where is the mixing weight of the corresponding random subcomponent . We can put them compactly in a matrix form as follows
is the mixing matrix. The goal of ICA is to estimate both the mixing matrixand the corresponding realization of the random subcomponent (i.e., ). The realization of the basis can be obtained either by inverting directly (i.e., ) or through the pseudo inverse of .
The ICA has also been extended to consider the case where a zero-mean uncorrelated Gaussian noise
is added. Without loss of generality, we can normalize all basis (random subcomponents) to have a zero mean and standard deviation of 1. In other words, we have
where is the mean value for , and is the weighting of the modeled uncorrelated Gaussian noise term.
Statistical Convolutional Neural Network
Correlated Inputs Modeling
Many existing applications with CNN models have inputs that exhibit strong temporal and contextual (spatial) correlations, such as multiple adjacent frames in a video stream. Therefore, we can model these inputs as a multivariate signal. For a given set of samples (realizations) of the inputs, such as multiple correlated frames of a video snippet, we can represent each component of the inputs via ICA as a linear additive model of a set of independent random subcomponents as shown in Equation (3). In the rest of the paper, we define as extraction span and as the basis dimension. Moreover, because the random subcomponents , , are shared among all input components, we can use the above model to compactly capture both the temporal and contextual correlations. We call such a model as a linear parameterized canonical model, and the weights such as as parameters.
To demonstrate the accuracy of ICA to model correlated frames in a video, we extract the distributions from a few small video snippets in our experiment dataset [DAC-Contest2018] and depict the error distribution between the original data and the unmixing result in Figure 1. From the figure we can see that increasing the ratio of in general reduces the error, and the error is mostly bounded by .
In the context of CNN, this type of modeling of correlated inputs raises a number of interesting questions. (1) For a given trained CNN network with model parameters, how do we carry out the inference for such a parameterized canonical model? (2) How to train such a CNN network with each input being represented as a parameterized canonical form? We will provide answers to address the above two questions in the rest of the paper.
Because of the way we model the inputs as a parameterized statistical distribution, we call our network as SCNN. With parameterized canonical model, the overall structure of our SCNN is illustrated in Figure 2. With details discussed in the following sections, the input video stream is divided into snippets, each containing a number of correlated adjacent frames. Those images in the same snippet will be modeled by one image of the original image size, but each pixel of which is taking as a canonical form. These canonical forms are forward and back propagated through CNN for both training and inference. At the output of the network, all the canonical forms are converted to the corresponding scalar values by plugging the estimated realizations of random subcomponents () of each input video snippet. With that, we obtain a feature map with scalar values, hence the conventional objective function evaluation can be carried out.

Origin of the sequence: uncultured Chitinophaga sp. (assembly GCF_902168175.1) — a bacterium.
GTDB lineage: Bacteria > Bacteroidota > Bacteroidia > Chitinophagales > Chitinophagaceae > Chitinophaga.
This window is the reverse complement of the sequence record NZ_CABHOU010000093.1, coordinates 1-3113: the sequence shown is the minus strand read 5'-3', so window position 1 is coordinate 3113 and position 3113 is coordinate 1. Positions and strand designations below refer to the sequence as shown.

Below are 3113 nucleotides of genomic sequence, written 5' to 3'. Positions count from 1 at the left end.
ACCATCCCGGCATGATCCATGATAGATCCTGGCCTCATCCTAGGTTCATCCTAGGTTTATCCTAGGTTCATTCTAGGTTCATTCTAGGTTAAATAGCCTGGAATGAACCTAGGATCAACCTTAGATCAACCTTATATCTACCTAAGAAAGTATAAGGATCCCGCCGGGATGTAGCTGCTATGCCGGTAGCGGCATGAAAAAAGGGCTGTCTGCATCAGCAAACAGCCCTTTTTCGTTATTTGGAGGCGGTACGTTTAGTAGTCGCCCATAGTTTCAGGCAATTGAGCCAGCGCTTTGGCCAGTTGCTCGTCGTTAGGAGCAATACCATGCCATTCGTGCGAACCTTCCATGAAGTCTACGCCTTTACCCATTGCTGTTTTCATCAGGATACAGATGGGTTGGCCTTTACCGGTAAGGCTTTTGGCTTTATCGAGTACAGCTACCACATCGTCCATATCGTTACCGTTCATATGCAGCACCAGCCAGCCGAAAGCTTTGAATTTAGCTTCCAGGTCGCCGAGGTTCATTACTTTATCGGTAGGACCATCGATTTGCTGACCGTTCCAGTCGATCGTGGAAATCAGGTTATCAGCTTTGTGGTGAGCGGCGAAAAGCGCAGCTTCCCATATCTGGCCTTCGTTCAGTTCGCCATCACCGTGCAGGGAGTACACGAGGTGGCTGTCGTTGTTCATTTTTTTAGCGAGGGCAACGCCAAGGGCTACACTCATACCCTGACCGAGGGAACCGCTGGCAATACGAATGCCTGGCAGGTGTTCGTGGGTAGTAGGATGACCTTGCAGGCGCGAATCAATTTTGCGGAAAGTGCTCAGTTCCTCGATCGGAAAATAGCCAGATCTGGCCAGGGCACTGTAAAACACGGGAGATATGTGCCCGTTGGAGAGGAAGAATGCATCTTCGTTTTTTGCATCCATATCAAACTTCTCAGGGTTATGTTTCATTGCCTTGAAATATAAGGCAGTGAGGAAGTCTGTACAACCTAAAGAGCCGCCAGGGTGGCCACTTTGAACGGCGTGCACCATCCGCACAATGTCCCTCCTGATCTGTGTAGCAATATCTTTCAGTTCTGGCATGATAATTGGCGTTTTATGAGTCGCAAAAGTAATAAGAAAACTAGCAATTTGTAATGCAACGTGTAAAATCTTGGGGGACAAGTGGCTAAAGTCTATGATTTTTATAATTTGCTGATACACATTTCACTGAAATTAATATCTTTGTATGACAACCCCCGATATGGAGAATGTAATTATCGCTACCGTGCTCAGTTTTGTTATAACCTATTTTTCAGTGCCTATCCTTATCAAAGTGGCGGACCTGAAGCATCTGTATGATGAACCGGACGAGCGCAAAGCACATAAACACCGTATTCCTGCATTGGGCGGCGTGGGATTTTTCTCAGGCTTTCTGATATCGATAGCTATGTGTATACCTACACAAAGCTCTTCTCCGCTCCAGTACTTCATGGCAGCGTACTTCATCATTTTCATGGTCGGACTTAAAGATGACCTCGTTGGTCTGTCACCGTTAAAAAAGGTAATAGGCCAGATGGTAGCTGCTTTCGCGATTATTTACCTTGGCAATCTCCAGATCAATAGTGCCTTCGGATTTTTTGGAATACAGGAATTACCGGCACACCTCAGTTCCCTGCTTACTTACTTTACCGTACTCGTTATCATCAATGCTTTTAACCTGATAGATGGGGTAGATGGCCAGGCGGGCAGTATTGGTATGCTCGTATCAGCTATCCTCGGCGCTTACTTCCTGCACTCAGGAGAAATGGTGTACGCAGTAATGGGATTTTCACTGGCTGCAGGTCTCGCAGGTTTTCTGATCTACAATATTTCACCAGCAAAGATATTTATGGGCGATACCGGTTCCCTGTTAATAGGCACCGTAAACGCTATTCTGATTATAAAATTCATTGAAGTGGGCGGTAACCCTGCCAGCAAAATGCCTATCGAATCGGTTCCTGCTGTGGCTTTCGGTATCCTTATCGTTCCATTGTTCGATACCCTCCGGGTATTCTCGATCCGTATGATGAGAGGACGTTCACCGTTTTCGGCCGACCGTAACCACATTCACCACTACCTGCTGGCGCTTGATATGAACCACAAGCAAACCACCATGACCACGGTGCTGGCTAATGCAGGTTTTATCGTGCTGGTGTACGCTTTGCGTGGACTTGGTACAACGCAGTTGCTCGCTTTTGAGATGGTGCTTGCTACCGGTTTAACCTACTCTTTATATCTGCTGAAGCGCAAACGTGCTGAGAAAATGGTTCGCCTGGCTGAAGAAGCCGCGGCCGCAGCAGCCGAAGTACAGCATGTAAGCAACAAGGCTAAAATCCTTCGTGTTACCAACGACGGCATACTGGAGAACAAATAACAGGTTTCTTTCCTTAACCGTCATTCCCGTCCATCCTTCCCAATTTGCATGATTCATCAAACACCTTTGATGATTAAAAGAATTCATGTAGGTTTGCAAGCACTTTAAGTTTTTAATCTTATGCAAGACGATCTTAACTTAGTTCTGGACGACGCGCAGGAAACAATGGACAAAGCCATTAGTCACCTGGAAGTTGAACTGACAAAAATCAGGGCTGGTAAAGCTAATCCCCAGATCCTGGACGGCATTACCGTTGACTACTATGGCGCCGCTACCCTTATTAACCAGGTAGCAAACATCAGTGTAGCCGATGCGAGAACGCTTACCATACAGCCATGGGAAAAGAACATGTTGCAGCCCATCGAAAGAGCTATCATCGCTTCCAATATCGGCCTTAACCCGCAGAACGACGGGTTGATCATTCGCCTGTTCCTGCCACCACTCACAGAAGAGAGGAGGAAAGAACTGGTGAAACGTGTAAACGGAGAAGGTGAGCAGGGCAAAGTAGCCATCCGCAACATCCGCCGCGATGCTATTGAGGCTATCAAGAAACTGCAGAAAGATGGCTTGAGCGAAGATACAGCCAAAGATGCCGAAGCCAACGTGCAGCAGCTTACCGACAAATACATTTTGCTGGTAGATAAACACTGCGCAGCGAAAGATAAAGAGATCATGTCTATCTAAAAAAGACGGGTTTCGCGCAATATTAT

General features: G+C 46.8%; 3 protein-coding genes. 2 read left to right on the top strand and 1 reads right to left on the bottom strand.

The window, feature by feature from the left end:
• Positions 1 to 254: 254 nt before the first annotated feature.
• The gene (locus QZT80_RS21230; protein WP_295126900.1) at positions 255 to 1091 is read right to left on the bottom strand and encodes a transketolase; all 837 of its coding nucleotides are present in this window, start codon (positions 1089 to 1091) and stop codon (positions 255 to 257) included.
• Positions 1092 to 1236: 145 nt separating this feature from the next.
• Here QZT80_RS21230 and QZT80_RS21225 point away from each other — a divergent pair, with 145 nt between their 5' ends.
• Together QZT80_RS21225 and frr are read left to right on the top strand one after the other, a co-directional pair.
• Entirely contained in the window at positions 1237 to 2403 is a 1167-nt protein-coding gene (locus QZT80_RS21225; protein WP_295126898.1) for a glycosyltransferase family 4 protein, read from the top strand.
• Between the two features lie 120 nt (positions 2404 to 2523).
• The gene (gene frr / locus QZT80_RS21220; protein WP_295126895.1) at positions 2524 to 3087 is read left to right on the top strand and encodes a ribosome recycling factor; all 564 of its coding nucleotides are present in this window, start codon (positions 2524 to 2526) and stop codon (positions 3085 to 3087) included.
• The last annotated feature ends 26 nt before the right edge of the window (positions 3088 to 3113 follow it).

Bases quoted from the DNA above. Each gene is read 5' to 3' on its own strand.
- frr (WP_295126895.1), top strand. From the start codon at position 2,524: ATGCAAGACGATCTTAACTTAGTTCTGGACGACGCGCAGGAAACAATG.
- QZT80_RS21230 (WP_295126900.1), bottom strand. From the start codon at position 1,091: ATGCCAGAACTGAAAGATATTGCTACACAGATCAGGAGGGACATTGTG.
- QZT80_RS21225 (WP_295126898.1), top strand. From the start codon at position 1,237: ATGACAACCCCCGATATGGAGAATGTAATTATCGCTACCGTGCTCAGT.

Forward Propagation in SCNN
In a typical CNN network, there are a number of commonly used layers, such as fully connected layer (FC), convolutional layer (CN), ReLU layer, max-pooling layer, batch normalization layer. We will provide the corresponding implementation details in SCNN for these commonly used layers in the following. Again we would like to emphasize that the discussion here does not restrict to any particular CNN architecture. In our experiments we will demonstrate our implementation on various CNN architectures.
Before we delve into the details of each layer implementation, we note that there are two core operations for these layers: (1) a weighted sum of a set of input numbers (which is used frequently for both FC and CN layers), and (2) a max of a set of input numbers (which is frequently used for both ReLU and max-pooling layers). In SCNN, the input numbers to the above two operations are no longer deterministic numbers, but parameterized statistical distributions. We discuss how we provide solutions to these two core operations first. Please note that, some of the discussion related to the sum and max operations has been covered in prior literature in the area of statistical timing analysis [Xiong, Zolotov, and Visweswariah2008, Cheng, Xiong, and He2009, Visweswariah et al.2006, Singh and Sapatnekar2006]. We obtain a lot of inspiration from their work. We only repeat essential points in this paper for completeness, but refer interested readers to those references for greater details and proofs.